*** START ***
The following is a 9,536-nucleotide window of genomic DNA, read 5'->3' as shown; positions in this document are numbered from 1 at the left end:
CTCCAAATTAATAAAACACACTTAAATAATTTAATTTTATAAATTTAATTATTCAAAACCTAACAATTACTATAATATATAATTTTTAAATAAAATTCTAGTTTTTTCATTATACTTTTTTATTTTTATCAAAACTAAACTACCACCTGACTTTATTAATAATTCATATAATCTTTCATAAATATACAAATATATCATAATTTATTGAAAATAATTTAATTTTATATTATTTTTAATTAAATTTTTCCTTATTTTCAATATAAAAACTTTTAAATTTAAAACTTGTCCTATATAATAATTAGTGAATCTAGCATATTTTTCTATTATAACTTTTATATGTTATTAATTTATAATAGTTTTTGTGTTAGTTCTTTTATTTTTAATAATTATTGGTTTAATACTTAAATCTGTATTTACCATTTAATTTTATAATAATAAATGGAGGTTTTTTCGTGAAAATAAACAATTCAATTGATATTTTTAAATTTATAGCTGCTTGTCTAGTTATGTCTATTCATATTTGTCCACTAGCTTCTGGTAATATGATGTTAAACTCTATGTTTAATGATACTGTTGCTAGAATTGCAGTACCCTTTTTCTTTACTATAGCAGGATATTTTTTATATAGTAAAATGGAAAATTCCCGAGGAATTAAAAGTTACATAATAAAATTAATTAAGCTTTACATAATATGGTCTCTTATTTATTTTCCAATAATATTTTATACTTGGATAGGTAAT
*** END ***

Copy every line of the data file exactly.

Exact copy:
The following is a 9,536-nucleotide window of genomic DNA, read 5'->3' as shown; positions in this document are numbered from 1 at the left end:
CTCCAAATTAATAAAACACACTTAAATAATTTAATTTTATAAATTTAATTATTCAAAACCTAACAATTACTATAATATATAATTTTTAAATAAAATTCTAGTTTTTTCATTATACTTTTTTATTTTTATCAAAACTAAACTACCACCTGACTTTATTAATAATTCATATAATCTTTCATAAATATACAAATATATCATAATTTATTGAAAATAATTTAATTTTATATTATTTTTAATTAAATTTTTCCTTATTTTCAATATAAAAACTTTTAAATTTAAAACTTGTCCTATATAATAATTAGTGAATCTAGCATATTTTTCTATTATAACTTTTATATGTTATTAATTTATAATAGTTTTTGTGTTAGTTCTTTTATTTTTAATAATTATTGGTTTAATACTTAAATCTGTATTTACCATTTAATTTTATAATAATAAATGGAGGTTTTTTCGTGAAAATAAACAATTCAATTGATATTTTTAAATTTATAGCTGCTTGTCTAGTTATGTCTATTCATATTTGTCCACTAGCTTCTGGTAATATGATGTTAAACTCTATGTTTAATGATACTGTTGCTAGAATTGCAGTACCCTTTTTCTTTACTATAGCAGGATATTTTTTATATAGTAAAATGGAAAATTCCCGAGGAATTAAAAGTTACATAATAAAATTAATTAAGCTTTACATAATATGGTCTCTTATTTATTTTCCAATAATATTTTATACTTGGATAGGTAAT